The subject of this article is the amount of deadlifts you can do, or, as some would have it, that you should be allowed to do during one workout. Specifically, it is often stated that you should only ever do 1×5 deadflits, that is, one set of five reps. Here, I’ll be discussing why only one set of deadifts is so often recommended and whether this recommendation is a good one. Is one set of deadlifts really enough to get as strong as possible on the lift?
I’ve been complaining a lot about the idea that nobody except competitors “should” ever lift max weights. I think you know why I put the word should in quotes: Because it speaks of values. What you can do is much different than what you should do. Should overlay’s a set of values on what you do. You CAN do many things that perhaps you should not do, according to this set of values. On the other hand, some people’s values should be kept to themselves. The prevailing opinions about how many deadlifts you can do per week or per day have everything to do with values!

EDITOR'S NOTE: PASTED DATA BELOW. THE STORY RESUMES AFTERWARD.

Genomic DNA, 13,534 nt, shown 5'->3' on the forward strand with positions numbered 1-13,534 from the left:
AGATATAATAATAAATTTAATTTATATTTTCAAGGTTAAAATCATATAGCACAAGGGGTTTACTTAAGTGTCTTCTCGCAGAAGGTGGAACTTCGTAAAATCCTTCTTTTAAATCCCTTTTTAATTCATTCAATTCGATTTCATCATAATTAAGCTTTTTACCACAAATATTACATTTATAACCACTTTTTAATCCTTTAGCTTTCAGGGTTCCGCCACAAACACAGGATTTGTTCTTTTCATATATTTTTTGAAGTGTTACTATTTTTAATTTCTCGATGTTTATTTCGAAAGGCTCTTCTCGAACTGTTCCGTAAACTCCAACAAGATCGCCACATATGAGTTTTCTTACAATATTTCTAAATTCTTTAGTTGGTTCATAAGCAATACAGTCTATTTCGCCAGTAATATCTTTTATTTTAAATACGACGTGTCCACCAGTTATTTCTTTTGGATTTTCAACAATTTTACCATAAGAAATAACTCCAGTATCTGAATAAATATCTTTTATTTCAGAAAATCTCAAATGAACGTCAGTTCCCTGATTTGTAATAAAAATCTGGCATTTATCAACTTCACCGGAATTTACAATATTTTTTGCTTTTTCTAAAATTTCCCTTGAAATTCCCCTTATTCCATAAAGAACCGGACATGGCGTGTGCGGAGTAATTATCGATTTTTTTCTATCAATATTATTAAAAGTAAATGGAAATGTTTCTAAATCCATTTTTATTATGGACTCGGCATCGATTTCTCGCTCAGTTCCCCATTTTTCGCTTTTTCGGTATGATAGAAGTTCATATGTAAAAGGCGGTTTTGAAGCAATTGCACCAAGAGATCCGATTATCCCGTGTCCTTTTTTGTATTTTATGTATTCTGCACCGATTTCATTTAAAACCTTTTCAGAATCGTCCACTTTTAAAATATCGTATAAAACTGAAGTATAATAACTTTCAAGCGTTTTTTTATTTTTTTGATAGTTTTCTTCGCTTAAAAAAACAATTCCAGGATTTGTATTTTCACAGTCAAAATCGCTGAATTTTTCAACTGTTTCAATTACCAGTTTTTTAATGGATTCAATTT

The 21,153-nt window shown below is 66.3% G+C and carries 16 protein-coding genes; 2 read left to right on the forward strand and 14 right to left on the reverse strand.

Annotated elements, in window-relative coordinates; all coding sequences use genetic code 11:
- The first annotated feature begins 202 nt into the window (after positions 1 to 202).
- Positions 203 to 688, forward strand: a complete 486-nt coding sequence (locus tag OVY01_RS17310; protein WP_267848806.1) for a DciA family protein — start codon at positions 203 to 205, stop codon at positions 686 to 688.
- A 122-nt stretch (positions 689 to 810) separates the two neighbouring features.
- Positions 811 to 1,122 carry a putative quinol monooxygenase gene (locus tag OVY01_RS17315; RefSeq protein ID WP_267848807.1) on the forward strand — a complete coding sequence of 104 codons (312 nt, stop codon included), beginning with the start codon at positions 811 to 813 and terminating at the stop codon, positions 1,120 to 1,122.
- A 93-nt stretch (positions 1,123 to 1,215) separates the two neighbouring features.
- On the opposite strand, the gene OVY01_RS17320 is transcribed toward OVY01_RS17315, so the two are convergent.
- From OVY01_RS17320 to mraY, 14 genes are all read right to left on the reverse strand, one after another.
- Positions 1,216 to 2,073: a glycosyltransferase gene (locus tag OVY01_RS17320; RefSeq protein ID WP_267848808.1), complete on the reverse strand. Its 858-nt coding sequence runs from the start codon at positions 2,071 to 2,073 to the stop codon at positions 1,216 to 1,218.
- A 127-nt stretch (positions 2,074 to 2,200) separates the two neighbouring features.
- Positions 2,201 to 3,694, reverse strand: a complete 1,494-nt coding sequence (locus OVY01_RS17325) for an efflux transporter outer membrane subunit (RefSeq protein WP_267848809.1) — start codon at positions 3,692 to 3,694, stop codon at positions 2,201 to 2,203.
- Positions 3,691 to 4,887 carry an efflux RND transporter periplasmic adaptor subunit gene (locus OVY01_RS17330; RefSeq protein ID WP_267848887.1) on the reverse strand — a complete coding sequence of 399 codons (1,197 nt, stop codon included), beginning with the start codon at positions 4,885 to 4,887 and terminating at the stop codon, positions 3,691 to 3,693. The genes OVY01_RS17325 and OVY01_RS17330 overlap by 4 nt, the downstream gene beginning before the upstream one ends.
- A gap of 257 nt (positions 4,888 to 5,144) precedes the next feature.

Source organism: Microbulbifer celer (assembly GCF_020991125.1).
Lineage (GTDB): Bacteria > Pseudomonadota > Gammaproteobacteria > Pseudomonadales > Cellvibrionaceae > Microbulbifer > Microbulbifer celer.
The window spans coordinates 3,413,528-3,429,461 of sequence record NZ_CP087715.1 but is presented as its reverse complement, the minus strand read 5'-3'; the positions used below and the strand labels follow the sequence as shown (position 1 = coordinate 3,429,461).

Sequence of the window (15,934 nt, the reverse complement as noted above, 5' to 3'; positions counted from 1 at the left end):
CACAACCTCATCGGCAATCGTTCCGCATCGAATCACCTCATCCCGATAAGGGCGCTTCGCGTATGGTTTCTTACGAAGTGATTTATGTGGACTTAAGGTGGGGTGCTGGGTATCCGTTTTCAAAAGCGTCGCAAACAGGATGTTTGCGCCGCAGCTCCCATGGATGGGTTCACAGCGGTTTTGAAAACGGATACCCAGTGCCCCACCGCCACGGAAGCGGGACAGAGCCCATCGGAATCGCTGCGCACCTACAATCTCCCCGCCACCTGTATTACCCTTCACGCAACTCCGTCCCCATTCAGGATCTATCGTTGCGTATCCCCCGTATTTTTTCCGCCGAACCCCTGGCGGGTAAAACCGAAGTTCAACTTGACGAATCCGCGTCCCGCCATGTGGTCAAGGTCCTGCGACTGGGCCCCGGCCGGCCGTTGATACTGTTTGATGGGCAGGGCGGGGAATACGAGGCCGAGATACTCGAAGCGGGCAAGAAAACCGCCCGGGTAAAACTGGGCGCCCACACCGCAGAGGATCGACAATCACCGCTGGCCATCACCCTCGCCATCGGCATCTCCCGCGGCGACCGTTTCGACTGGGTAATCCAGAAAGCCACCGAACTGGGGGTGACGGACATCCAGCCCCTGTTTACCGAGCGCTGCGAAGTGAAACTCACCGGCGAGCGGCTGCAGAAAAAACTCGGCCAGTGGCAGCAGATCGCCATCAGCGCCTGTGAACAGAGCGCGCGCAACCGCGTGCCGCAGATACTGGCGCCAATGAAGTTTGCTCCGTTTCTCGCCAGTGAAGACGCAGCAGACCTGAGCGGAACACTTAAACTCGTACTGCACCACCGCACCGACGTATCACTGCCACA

One Set of Deadlifts and 5×5 Programs
Over and over and over again people repeat a silly little myth about deadlifts. It stems primarily from what people do on 5×5 programs and all the variations of 5×5 programs but it has found its way past the needs of one way of programming full-body workouts into a general statement about deadlifting volume for all trainees…pretty much regardless of circumstances. It is not only given as a recommendation but stated as an absolute rule.
Why is Only One Set Recommended?
I cannot sum up all the reasons for this belief about deadlift volume but most of the time, no credible reason is given. When the perpetrators of this myth don’t just quote their favorite authority figure they usually stick to a number of common premises which I will refute in the paragraphs to follow.